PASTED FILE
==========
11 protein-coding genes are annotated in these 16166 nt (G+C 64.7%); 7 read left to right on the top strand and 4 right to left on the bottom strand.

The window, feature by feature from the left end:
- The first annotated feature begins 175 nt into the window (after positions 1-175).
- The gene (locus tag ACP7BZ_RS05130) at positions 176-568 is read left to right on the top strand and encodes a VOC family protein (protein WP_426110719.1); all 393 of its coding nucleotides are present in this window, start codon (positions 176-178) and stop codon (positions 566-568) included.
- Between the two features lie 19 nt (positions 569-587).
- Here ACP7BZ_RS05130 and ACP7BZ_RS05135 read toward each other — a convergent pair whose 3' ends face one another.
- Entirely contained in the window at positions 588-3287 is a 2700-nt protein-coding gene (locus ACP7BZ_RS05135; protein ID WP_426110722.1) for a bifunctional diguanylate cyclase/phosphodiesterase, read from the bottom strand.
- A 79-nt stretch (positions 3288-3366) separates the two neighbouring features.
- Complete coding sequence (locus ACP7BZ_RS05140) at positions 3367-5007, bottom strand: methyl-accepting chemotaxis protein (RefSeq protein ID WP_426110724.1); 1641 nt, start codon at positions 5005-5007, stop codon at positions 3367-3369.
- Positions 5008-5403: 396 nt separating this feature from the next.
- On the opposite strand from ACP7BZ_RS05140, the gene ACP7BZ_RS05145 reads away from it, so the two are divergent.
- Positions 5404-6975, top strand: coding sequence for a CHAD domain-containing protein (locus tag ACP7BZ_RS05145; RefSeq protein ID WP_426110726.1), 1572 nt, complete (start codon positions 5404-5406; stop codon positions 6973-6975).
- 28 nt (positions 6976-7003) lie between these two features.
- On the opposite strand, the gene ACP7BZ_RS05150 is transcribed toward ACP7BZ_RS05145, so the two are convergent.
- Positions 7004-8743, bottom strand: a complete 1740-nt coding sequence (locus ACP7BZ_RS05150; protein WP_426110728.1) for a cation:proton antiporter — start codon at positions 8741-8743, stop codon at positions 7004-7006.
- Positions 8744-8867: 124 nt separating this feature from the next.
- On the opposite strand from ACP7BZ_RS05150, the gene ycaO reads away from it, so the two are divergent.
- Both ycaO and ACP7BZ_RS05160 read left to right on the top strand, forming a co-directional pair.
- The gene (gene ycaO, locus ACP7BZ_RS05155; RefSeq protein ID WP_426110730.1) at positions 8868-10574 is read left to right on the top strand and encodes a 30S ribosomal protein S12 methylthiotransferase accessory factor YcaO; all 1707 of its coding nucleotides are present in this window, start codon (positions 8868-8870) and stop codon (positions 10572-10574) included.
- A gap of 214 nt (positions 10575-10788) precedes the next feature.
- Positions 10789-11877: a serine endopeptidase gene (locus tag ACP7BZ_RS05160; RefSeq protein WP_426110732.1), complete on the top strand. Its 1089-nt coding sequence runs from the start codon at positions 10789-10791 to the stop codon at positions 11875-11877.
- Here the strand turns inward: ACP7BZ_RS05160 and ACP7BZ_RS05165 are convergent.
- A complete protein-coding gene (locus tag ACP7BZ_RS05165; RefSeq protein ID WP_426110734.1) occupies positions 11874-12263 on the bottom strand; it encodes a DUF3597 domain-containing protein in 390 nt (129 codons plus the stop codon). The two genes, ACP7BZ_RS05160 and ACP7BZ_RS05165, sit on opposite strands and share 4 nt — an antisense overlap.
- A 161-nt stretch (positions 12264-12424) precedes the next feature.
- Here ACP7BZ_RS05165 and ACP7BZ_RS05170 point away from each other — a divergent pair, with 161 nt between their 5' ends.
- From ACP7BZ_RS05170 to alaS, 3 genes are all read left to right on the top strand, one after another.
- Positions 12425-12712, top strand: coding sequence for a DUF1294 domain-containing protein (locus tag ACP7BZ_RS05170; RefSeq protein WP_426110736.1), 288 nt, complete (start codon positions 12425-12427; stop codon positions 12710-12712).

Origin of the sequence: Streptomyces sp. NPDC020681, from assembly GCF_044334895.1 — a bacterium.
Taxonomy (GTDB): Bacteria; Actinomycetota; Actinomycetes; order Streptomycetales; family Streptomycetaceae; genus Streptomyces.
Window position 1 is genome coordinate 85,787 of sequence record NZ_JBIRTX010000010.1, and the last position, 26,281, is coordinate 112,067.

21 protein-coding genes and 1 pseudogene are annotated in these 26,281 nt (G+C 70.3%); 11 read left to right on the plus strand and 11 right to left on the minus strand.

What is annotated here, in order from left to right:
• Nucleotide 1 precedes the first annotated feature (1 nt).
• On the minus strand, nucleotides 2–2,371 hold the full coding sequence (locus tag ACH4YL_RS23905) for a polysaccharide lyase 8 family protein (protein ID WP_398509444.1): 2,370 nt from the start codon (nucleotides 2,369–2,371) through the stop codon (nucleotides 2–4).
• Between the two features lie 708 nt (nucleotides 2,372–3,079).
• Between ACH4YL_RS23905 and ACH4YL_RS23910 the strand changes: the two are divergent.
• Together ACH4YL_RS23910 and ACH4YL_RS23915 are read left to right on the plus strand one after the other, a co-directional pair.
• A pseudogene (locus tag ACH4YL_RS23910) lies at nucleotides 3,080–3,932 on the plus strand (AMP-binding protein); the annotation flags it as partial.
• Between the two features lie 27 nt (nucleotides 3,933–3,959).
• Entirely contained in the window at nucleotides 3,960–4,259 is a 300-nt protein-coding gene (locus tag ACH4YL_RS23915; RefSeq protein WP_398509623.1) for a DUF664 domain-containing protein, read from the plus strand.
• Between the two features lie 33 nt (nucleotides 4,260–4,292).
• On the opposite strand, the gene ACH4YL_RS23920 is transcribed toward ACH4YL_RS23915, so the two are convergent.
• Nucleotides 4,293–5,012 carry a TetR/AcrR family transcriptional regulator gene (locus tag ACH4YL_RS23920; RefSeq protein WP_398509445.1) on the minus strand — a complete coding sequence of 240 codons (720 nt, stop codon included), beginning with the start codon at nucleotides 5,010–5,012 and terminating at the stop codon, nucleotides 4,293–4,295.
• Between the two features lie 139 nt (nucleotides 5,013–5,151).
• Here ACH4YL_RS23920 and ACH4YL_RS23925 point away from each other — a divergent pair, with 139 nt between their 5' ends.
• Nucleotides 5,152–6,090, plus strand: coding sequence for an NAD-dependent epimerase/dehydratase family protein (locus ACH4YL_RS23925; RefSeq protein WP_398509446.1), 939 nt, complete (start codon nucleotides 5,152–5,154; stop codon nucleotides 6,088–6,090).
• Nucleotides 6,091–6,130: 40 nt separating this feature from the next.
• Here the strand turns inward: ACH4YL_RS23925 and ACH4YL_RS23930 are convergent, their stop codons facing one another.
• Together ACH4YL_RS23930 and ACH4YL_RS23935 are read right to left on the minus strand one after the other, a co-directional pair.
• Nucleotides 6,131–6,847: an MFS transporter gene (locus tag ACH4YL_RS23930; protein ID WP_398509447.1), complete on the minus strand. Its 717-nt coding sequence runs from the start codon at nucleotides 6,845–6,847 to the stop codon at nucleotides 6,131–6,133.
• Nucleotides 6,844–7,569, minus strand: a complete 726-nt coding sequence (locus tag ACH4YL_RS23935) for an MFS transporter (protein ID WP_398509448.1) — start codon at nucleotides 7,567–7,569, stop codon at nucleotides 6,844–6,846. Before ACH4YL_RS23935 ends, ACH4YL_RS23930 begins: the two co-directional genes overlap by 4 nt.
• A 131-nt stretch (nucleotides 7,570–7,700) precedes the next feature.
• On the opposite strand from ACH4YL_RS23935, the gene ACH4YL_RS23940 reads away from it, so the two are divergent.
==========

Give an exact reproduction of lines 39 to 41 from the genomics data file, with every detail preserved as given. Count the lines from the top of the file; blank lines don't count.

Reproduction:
• Between the two features lie 27 nt (nucleotides 3,933–3,959).
• Entirely contained in the window at nucleotides 3,960–4,259 is a 300-nt protein-coding gene (locus tag ACH4YL_RS23915; RefSeq protein WP_398509623.1) for a DUF664 domain-containing protein, read from the plus strand.
• Between the two features lie 33 nt (nucleotides 4,260–4,292).